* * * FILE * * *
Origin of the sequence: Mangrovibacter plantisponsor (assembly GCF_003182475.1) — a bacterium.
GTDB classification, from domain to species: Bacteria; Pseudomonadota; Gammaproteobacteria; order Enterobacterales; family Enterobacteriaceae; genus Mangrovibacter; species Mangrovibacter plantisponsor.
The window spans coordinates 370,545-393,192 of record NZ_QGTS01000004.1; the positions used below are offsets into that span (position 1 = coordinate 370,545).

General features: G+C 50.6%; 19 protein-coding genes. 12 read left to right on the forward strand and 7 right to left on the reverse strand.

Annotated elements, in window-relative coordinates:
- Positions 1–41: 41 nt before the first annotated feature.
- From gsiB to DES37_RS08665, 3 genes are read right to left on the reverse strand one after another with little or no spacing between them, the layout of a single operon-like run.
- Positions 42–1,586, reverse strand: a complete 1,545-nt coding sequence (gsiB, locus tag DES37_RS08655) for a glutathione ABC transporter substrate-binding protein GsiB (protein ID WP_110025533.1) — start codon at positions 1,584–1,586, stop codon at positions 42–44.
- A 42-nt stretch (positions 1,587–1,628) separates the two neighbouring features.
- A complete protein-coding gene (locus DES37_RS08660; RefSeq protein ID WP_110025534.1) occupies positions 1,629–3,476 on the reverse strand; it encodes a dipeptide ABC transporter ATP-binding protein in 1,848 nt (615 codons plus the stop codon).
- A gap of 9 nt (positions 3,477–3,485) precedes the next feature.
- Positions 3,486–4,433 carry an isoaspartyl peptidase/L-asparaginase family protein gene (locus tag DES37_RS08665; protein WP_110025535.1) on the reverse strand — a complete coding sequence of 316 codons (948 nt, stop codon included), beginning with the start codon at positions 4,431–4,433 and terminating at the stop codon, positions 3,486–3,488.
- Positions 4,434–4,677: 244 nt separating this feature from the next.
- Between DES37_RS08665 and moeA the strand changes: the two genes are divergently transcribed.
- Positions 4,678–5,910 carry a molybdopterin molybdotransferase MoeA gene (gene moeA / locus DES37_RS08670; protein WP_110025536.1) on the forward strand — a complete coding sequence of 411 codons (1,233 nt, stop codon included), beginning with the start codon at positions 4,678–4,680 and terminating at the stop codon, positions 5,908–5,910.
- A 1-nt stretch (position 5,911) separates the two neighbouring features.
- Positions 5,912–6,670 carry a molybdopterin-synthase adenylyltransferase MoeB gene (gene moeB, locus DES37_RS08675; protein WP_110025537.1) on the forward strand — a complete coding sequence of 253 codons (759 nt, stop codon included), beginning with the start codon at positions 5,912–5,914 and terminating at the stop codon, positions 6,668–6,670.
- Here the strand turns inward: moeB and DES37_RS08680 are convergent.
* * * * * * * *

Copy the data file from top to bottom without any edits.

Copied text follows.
Origin of the sequence: Mangrovibacter plantisponsor (assembly GCF_003182475.1) — a bacterium.
GTDB classification, from domain to species: Bacteria; Pseudomonadota; Gammaproteobacteria; order Enterobacterales; family Enterobacteriaceae; genus Mangrovibacter; species Mangrovibacter plantisponsor.
The window spans coordinates 370,545-393,192 of record NZ_QGTS01000004.1; the positions used below are offsets into that span (position 1 = coordinate 370,545).

General features: G+C 50.6%; 19 protein-coding genes. 12 read left to right on the forward strand and 7 right to left on the reverse strand.

Annotated elements, in window-relative coordinates:
- Positions 1–41: 41 nt before the first annotated feature.
- From gsiB to DES37_RS08665, 3 genes are read right to left on the reverse strand one after another with little or no spacing between them, the layout of a single operon-like run.
- Positions 42–1,586, reverse strand: a complete 1,545-nt coding sequence (gsiB, locus tag DES37_RS08655) for a glutathione ABC transporter substrate-binding protein GsiB (protein ID WP_110025533.1) — start codon at positions 1,584–1,586, stop codon at positions 42–44.
- A 42-nt stretch (positions 1,587–1,628) separates the two neighbouring features.
- A complete protein-coding gene (locus DES37_RS08660; RefSeq protein ID WP_110025534.1) occupies positions 1,629–3,476 on the reverse strand; it encodes a dipeptide ABC transporter ATP-binding protein in 1,848 nt (615 codons plus the stop codon).
- A gap of 9 nt (positions 3,477–3,485) precedes the next feature.
- Positions 3,486–4,433 carry an isoaspartyl peptidase/L-asparaginase family protein gene (locus tag DES37_RS08665; protein WP_110025535.1) on the reverse strand — a complete coding sequence of 316 codons (948 nt, stop codon included), beginning with the start codon at positions 4,431–4,433 and terminating at the stop codon, positions 3,486–3,488.
- Positions 4,434–4,677: 244 nt separating this feature from the next.
- Between DES37_RS08665 and moeA the strand changes: the two genes are divergently transcribed.
- Positions 4,678–5,910 carry a molybdopterin molybdotransferase MoeA gene (gene moeA / locus DES37_RS08670; protein WP_110025536.1) on the forward strand — a complete coding sequence of 411 codons (1,233 nt, stop codon included), beginning with the start codon at positions 4,678–4,680 and terminating at the stop codon, positions 5,908–5,910.
- A 1-nt stretch (position 5,911) separates the two neighbouring features.
- Positions 5,912–6,670 carry a molybdopterin-synthase adenylyltransferase MoeB gene (gene moeB, locus DES37_RS08675; protein WP_110025537.1) on the forward strand — a complete coding sequence of 253 codons (759 nt, stop codon included), beginning with the start codon at positions 5,912–5,914 and terminating at the stop codon, positions 6,668–6,670.
- Here the strand turns inward: moeB and DES37_RS08680 are convergent.